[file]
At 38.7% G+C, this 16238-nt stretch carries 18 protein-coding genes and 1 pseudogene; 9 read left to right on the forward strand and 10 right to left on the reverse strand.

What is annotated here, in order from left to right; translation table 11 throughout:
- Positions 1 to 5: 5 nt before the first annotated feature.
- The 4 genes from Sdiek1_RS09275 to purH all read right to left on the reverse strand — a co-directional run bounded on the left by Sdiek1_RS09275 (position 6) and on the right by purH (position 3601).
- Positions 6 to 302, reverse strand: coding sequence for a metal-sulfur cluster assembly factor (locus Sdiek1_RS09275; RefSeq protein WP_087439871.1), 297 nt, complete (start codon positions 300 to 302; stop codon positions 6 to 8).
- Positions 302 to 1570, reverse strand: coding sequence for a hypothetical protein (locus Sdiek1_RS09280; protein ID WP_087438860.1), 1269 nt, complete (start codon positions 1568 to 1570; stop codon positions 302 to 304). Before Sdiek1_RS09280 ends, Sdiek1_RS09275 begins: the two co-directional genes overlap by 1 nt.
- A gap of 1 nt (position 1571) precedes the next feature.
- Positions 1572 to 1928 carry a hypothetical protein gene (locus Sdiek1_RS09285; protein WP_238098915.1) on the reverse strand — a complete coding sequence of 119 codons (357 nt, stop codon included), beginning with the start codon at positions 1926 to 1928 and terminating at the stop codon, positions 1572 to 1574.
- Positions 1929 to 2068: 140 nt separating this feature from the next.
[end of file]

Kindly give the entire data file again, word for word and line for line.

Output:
At 38.7% G+C, this 16238-nt stretch carries 18 protein-coding genes and 1 pseudogene; 9 read left to right on the forward strand and 10 right to left on the reverse strand.

What is annotated here, in order from left to right; translation table 11 throughout:
- Positions 1 to 5: 5 nt before the first annotated feature.
- The 4 genes from Sdiek1_RS09275 to purH all read right to left on the reverse strand — a co-directional run bounded on the left by Sdiek1_RS09275 (position 6) and on the right by purH (position 3601).
- Positions 6 to 302, reverse strand: coding sequence for a metal-sulfur cluster assembly factor (locus Sdiek1_RS09275; RefSeq protein WP_087439871.1), 297 nt, complete (start codon positions 300 to 302; stop codon positions 6 to 8).
- Positions 302 to 1570, reverse strand: coding sequence for a hypothetical protein (locus Sdiek1_RS09280; protein ID WP_087438860.1), 1269 nt, complete (start codon positions 1568 to 1570; stop codon positions 302 to 304). Before Sdiek1_RS09280 ends, Sdiek1_RS09275 begins: the two co-directional genes overlap by 1 nt.
- A gap of 1 nt (position 1571) precedes the next feature.
- Positions 1572 to 1928 carry a hypothetical protein gene (locus Sdiek1_RS09285; protein WP_238098915.1) on the reverse strand — a complete coding sequence of 119 codons (357 nt, stop codon included), beginning with the start codon at positions 1926 to 1928 and terminating at the stop codon, positions 1572 to 1574.
- Positions 1929 to 2068: 140 nt separating this feature from the next.